Hey, H, You mentioned Vit. C. It’s actually in all kinds of stuff, not just the tropicals. Highbush cranberry viburnum, black and red aronia (chokeBerry), chokeCherry (prunus vir…), and gooseberry aren’t overly recognizable. Grapes and wild grapes may be. Wild, mock/Indian/French, and all three types of domestic strawberries have varying recognition by passersby, but the leaves are a decent to okay source in a tea, too, if they get the berries. Dark leafy greens (wild or gardened in micronutrient-rich soil), both types of broccoli, brussel sprouts, cantaloupe, watermelon, bell peppers, tomatoes, and green peas and pea sprouts are all good… Read more »


Hi R.

As ever great tips from yourself. If you have not written a book on farming post SHTF you should and I’d buy two copies!

Very true about Vit C. I mentioned it as people really think Oranges and Grapefruits. With a vegan diet I eat more than enough to cover it in my diet and post SHTF I reckon I’ll be okay with the leafy vegetables and pine tea.

Good idea about wild grapes. Maybe I’ll plant some in the areas


Don’t forget the rose hips! Harvest and dry the rose hips in the fall, and you’ll have vitamin C teaballs all year round. Wild roses grow plentifully up here in the zone 4 mountains, so I assume they grow well in Canada too.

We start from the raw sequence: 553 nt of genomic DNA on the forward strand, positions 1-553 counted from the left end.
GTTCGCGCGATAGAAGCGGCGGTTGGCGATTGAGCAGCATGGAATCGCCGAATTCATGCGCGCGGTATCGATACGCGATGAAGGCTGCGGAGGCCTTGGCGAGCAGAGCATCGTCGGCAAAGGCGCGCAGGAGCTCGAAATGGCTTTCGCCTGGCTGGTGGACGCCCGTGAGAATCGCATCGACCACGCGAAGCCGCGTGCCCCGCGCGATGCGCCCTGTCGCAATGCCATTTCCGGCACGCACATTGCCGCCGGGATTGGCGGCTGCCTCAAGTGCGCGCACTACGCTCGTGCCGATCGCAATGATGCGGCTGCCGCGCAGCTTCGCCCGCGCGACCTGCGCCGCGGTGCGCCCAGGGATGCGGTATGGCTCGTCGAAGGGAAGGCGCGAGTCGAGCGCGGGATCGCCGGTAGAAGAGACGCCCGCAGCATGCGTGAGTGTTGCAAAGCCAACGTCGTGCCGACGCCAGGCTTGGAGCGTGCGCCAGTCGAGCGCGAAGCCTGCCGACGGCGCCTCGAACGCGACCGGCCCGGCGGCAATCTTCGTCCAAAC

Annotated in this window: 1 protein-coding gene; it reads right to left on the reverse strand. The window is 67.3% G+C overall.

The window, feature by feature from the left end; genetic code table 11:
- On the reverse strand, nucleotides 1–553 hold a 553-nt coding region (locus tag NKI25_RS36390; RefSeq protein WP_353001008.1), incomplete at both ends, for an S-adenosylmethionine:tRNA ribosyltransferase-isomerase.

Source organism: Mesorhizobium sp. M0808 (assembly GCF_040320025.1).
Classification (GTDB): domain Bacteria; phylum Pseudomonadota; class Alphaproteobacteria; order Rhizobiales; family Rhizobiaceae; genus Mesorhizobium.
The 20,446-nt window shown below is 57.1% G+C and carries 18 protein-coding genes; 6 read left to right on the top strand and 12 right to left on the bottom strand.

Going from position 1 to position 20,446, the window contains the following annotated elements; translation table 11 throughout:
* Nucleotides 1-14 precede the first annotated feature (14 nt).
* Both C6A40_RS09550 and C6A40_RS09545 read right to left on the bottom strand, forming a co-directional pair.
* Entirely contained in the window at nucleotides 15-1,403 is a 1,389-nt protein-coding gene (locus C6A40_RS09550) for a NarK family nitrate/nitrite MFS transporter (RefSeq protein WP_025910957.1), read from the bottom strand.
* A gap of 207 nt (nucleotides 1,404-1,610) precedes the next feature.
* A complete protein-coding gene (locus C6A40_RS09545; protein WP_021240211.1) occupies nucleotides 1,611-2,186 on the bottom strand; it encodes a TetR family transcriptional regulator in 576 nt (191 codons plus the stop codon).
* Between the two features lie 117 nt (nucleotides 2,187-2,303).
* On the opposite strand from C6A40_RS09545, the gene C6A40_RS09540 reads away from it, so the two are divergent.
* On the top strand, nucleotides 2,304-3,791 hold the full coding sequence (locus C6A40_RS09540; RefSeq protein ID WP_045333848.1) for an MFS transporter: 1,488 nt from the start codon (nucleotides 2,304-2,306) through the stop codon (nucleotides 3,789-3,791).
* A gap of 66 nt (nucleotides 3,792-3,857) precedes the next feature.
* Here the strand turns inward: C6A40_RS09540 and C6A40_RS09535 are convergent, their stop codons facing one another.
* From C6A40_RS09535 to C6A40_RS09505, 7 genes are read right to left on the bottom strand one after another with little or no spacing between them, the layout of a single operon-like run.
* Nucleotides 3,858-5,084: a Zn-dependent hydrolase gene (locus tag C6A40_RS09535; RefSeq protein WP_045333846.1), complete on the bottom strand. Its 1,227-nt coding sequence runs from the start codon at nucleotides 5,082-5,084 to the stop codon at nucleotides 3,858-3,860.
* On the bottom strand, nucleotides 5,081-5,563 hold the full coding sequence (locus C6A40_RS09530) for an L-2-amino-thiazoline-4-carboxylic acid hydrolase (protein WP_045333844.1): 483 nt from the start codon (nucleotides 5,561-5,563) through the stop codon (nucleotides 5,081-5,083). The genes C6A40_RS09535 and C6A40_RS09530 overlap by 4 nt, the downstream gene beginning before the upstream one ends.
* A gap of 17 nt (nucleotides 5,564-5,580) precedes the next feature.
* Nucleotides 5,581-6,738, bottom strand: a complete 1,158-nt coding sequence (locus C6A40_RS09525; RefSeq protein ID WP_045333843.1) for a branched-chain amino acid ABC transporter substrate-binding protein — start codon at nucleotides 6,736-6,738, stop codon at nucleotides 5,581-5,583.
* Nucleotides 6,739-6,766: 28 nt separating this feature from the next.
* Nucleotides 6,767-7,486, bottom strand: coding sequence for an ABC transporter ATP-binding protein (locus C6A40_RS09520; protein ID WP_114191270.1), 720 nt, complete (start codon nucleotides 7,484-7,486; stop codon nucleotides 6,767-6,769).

I’ll have to look into this one. In the Fall there’s lots of blue berries up here if you don’t mind wrestling bear


For vitamin C, dandelions are a very rich source.


Survival means being able to adapt. Any limitation only makes things harder.


Thanks CSA, Possibly but for me survival means being willing, able, and quick to learn how to adapt. As I said vegan goes out the window for me as I plan traps Day Two but I do think most of us will be enjoying a mainly vegan diet post SHTF. I considered using “plant strong” instead of “vegan” for the article but that would dishonest. There is a lot of politics attached to the word vegan but I happen to feel it is not a religion nor for everyone. Works for me and mine but I am not you. I… Read more »


My original title for this was “Vegan foods in the apocalypse”. I am not at all saying a vegan diet in SHTF is desirable. I am saying having an idea of how to grow, prepare, and cook a mainly vegan diet in SHTF is desirable. Hope this clears up any confusion

Pat Henry

I changed the title to spawn debate which I think has happened beautifully and in my mind doesn’t alter the focus of what you wrote Huples. There are pros and cons which you (and the commenters) have illustrated nicely. I think in a SHTF we will all need to be flexible and your choices above offer a great alternative option and perspective for us all.